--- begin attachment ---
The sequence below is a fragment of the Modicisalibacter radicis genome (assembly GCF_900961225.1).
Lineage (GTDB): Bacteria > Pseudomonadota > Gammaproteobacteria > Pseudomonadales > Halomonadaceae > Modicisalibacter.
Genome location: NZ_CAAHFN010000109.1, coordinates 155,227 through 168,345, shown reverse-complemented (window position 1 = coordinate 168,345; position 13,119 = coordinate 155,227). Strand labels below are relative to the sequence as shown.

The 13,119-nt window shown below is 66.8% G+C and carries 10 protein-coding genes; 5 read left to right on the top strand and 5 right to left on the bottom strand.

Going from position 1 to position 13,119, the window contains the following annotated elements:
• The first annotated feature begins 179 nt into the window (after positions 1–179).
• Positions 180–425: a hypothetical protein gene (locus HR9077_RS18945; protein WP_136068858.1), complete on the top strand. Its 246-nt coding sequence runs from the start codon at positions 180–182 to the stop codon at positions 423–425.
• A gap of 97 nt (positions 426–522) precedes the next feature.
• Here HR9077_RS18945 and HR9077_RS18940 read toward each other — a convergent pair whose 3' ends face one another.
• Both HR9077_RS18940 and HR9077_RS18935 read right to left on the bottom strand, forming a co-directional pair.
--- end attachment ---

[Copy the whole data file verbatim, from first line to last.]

The sequence below is a fragment of the Modicisalibacter radicis genome (assembly GCF_900961225.1).
Lineage (GTDB): Bacteria > Pseudomonadota > Gammaproteobacteria > Pseudomonadales > Halomonadaceae > Modicisalibacter.
Genome location: NZ_CAAHFN010000109.1, coordinates 155,227 through 168,345, shown reverse-complemented (window position 1 = coordinate 168,345; position 13,119 = coordinate 155,227). Strand labels below are relative to the sequence as shown.

The 13,119-nt window shown below is 66.8% G+C and carries 10 protein-coding genes; 5 read left to right on the top strand and 5 right to left on the bottom strand.

Going from position 1 to position 13,119, the window contains the following annotated elements:
• The first annotated feature begins 179 nt into the window (after positions 1–179).
• Positions 180–425: a hypothetical protein gene (locus HR9077_RS18945; protein WP_136068858.1), complete on the top strand. Its 246-nt coding sequence runs from the start codon at positions 180–182 to the stop codon at positions 423–425.
• A gap of 97 nt (positions 426–522) precedes the next feature.
• Here HR9077_RS18945 and HR9077_RS18940 read toward each other — a convergent pair whose 3' ends face one another.
• Both HR9077_RS18940 and HR9077_RS18935 read right to left on the bottom strand, forming a co-directional pair.